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More about Probability

2 Contents

2.1 Addition Law of Probability

2.2 Multiplication Law of Probability


2 More about Probability
2.1 Addition Law of Probability
A. Mutually Exclusive Events

Definition 2.1:

Two events are mutually exclusive events if they cannot occur at the
same time.

For two mutually exclusive events, the probability that either event happens
is given by the addition law of probability.

Addition Law of Probability

If two events E and F are mutually exclusive, then the probability that
Content either event E or event F happens is the sum of the probabilities of
events E and F, that is
P(E or F) = P(E) + P(F).

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2.1 Addition Law of Probability
Example 2.1

A bag contains 2 white balls, 3 red balls and 4 black balls. A ball is selected
at random from the bag, find the probability that it is either white or black.

Solution:

Denote white balls by W1, W2, red balls by R1, R2, R3 and black balls by
B1, B2, B3, B4.

Possible outcomes: {W1, W2, R1, R2, R3, B1, B2, B3, B4}

Event of getting a white or a black ball: {W1, W2, B1, B2, B3, B4 }
Content

6 2
P(either a white or a black ball) = =
9 3

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2 More about Probability
2.1 Addition Law of Probability
Example 2.1

A bag contains 2 white balls, 3 red balls and 4 black balls. A ball is selected
at random from the bag, find the probability that it is either white or black.

Solution:

Alternative method:

Total number of balls in the bag = 2 + 3 + 4


=9
P(either a white or a black ball) = P(white) + P(black)
The event of getting a
Content 2 4 white ball and the event
= +
9 9 of getting a black ball are
2 mutually exclusive.
=
3

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2.1 Addition Law of Probability
B. Complementary Events

Definition 2.2:

For any given event E, the event that E does not occur is called the
complementary event of E. The complementary event of E is denoted by E’.

Since an event either occurs or does not occur, so we have

P(E) + P(E’) = 1 or P(E’) = 1 – P(E).

Remarks:

Content • Event E and event E’ are complementary to each Two mutually exclusive
other and are mutually exclusive. events may or may not be
complementary events.
2. E is the complementary event of E’.

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2.2 Multiplication Law of Probability

A. Independent Events

Definition 2.3:

Two events are said to be independent if the occurrence of one event does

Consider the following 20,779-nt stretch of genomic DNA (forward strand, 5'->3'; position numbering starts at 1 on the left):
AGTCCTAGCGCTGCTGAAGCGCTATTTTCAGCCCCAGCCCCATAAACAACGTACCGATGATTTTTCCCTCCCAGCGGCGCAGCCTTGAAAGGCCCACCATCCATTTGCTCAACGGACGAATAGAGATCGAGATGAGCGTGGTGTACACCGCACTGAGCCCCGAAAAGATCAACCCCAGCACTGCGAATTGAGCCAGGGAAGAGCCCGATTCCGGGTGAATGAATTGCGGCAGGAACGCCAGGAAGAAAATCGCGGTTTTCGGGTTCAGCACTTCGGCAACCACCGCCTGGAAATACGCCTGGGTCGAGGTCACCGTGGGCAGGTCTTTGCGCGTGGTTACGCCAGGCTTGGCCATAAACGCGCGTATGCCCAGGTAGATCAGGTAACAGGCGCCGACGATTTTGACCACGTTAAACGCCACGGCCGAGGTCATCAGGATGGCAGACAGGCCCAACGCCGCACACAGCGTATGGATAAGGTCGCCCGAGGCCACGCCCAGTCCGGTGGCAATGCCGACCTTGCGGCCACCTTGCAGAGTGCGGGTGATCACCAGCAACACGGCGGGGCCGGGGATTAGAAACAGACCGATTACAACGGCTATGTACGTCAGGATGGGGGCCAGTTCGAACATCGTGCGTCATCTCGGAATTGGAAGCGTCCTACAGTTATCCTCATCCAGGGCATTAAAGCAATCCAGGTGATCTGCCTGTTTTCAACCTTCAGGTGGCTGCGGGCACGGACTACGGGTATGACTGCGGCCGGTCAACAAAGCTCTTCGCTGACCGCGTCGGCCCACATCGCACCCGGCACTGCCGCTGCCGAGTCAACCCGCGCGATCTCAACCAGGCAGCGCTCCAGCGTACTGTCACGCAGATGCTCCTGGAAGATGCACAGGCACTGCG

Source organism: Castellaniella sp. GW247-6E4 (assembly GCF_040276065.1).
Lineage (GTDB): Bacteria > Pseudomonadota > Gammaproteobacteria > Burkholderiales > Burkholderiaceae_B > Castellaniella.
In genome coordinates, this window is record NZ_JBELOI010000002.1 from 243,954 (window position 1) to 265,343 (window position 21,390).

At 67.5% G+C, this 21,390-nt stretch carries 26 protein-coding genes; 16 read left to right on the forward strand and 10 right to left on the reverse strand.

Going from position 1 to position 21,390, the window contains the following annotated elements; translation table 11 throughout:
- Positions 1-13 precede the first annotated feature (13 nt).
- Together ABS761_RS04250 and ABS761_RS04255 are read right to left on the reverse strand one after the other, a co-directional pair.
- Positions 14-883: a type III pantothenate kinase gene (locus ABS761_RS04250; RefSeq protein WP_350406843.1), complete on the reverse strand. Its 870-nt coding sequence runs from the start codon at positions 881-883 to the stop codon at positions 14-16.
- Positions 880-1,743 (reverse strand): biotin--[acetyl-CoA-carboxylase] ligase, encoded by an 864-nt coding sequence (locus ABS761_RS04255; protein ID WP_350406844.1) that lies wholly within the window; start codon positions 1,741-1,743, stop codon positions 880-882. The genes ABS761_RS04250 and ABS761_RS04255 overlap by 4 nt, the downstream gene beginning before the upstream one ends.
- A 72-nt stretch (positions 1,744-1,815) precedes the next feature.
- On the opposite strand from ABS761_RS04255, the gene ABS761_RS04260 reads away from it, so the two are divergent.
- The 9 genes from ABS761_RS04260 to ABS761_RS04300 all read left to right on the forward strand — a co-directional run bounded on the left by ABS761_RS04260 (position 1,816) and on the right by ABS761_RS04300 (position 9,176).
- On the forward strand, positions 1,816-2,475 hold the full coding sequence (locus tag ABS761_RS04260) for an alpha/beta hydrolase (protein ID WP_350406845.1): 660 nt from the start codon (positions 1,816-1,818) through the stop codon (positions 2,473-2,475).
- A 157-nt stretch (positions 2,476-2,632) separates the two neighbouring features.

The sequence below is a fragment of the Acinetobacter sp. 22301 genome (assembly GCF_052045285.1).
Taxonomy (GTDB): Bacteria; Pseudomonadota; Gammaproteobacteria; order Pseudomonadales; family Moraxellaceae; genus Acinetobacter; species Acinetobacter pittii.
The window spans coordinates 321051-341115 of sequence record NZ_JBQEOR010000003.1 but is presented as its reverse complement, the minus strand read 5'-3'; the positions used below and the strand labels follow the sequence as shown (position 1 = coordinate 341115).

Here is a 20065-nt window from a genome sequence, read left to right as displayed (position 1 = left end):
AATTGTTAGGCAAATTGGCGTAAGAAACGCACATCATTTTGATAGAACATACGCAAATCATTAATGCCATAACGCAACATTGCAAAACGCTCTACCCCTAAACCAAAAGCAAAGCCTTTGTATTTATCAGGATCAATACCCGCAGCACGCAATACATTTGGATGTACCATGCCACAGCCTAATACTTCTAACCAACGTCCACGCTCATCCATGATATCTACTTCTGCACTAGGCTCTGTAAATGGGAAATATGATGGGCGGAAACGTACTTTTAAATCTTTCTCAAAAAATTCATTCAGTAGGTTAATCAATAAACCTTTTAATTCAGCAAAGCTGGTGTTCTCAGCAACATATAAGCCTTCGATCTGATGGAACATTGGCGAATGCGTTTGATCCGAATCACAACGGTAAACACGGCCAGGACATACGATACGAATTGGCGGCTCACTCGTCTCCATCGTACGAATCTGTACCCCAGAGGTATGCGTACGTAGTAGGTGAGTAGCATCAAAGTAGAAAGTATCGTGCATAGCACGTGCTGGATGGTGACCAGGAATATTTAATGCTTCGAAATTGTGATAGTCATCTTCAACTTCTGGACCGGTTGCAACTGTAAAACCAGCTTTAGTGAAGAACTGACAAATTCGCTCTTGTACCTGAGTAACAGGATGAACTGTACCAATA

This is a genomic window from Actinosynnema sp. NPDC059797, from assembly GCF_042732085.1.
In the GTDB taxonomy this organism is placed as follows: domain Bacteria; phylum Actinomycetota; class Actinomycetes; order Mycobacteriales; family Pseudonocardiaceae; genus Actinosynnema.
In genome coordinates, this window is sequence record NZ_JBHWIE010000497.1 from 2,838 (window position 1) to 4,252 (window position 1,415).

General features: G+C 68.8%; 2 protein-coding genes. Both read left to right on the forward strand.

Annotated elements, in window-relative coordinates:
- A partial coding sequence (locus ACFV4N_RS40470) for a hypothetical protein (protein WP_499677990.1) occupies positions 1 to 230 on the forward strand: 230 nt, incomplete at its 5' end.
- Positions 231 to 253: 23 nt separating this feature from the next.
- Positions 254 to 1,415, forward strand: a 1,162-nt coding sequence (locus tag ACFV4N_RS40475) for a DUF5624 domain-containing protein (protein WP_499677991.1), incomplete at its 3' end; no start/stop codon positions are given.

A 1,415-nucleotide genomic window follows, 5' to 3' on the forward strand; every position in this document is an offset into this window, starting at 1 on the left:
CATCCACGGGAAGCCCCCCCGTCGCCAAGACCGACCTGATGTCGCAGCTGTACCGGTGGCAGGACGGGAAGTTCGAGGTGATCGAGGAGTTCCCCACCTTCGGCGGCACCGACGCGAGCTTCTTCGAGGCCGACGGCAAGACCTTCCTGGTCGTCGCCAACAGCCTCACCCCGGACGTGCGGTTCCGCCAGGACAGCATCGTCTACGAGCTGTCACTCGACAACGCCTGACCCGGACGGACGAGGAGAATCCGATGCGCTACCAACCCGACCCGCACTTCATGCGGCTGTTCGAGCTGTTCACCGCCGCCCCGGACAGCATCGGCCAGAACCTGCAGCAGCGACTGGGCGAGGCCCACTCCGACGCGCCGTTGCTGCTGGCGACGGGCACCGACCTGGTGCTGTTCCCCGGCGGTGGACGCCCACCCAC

not affect the occurrence of the other event.

Example: A coin is tossed and a die is rolled.

E: event of getting a tail, E = {T }


F: event of getting a ‘6’, F = {6}

Content Events E and F are independent.

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2.2 Multiplication Law of Probability

B. Tree Diagram

When we consider two or more events, we may use a tree diagram to list all
the possible outcomes.

Example: If a coin is tossed twice, then we can draw a tree diagram as follows:

In each toss, there are two


Content possible outcomes: H
stands for a head, and T
stands for a tail.

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2.2 Multiplication Law of Probability
Generalizing the above results, we have

Multiplication Law of Probability


If two events E and F are independent, then the probability that both events
E and F happen is the product of the probabilities of events E and F, that is,
P(E and F) = F(E) × P(F).

In general, if n events E1, E2, …, En are independent, then we have

P ( E1 and E2 and ... En ) = P( E1 ) × P( E2 ) × ... × P ( En ).

Content

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2.2 Multiplication Law of Probability
C. Dependent Events

If the probability of the second event depends on the occurrence of the first
event, we call such events dependent events.

Conditional Probability
For any two events E and F, the probability that both E and F will happen is
the product of the probability of event E and the probability of event F after
event E has occurred. That is
P(E and F) = P(E) × P(F after E has occurred),
where P(E) > 0.

Content
P(F after E has occurred) is the conditional probability of F after E has
occurred. It is denoted by P(F | E), if E and F are independent, then
P(F | E) = P(F).

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